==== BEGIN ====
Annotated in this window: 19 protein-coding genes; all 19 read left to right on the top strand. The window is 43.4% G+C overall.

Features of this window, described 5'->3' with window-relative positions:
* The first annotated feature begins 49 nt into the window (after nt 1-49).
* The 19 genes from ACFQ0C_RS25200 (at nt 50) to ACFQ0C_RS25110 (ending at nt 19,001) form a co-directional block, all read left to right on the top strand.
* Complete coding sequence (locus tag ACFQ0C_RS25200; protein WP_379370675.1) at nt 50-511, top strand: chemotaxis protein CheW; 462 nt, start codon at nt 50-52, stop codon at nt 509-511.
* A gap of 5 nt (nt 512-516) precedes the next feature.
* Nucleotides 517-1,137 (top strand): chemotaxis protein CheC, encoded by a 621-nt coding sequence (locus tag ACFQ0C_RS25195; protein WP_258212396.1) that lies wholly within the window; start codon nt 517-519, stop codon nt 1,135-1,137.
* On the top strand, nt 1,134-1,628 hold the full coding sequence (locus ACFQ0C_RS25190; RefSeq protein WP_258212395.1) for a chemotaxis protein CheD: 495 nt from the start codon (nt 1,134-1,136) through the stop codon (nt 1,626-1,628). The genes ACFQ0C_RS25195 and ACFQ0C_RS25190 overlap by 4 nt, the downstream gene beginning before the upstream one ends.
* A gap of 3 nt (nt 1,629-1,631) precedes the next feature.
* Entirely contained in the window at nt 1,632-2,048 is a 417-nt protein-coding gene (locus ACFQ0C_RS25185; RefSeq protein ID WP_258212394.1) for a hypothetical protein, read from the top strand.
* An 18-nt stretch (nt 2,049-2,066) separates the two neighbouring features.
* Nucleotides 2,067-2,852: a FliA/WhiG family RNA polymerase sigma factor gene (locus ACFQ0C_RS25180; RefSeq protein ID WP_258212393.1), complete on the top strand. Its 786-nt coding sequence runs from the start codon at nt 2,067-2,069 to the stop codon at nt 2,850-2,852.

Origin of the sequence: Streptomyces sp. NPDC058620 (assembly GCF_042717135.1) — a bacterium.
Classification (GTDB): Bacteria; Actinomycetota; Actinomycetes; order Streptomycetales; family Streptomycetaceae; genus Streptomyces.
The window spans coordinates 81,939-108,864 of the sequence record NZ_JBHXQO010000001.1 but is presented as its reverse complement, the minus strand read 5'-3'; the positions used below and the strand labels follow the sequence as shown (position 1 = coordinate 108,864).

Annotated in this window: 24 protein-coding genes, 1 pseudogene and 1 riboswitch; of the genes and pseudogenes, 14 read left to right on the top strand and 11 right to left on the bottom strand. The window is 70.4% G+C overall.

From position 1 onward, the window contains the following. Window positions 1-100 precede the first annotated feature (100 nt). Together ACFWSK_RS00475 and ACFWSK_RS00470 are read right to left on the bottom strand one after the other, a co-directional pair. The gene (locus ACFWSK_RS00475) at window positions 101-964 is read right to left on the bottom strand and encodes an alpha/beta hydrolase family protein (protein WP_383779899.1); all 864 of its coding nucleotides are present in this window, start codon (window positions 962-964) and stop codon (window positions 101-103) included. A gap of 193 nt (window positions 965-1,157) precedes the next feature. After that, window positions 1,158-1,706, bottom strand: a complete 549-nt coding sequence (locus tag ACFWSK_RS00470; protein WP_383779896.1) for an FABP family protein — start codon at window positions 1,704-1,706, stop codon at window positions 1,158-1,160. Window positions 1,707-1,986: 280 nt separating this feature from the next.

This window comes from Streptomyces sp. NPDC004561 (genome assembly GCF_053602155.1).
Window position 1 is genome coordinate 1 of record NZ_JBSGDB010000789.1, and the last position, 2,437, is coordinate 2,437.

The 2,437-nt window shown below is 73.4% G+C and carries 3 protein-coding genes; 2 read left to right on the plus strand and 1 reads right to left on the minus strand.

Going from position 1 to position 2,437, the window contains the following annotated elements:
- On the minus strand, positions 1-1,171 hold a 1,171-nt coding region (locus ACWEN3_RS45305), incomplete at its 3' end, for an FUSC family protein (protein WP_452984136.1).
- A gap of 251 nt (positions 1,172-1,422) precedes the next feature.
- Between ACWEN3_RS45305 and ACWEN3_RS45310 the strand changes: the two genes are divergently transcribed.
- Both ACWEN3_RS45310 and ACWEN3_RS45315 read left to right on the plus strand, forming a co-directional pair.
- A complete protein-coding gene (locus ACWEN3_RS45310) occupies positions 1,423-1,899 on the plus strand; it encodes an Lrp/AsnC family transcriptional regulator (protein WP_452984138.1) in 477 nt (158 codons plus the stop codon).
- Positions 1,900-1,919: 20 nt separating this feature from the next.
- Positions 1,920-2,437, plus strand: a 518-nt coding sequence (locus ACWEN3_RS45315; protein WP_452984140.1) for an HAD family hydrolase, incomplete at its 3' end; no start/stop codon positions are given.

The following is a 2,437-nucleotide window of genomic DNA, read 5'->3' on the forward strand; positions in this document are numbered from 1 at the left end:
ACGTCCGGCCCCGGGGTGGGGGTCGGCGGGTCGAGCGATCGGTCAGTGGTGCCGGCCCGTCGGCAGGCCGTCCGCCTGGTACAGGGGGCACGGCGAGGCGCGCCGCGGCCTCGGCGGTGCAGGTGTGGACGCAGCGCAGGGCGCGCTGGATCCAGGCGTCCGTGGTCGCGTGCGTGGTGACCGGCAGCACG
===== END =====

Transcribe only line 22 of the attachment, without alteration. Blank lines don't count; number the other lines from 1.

- On the minus strand, positions 1-1,171 hold a 1,171-nt coding region (locus ACWEN3_RS45305), incomplete at its 3' end, for an FUSC family protein (protein WP_452984136.1).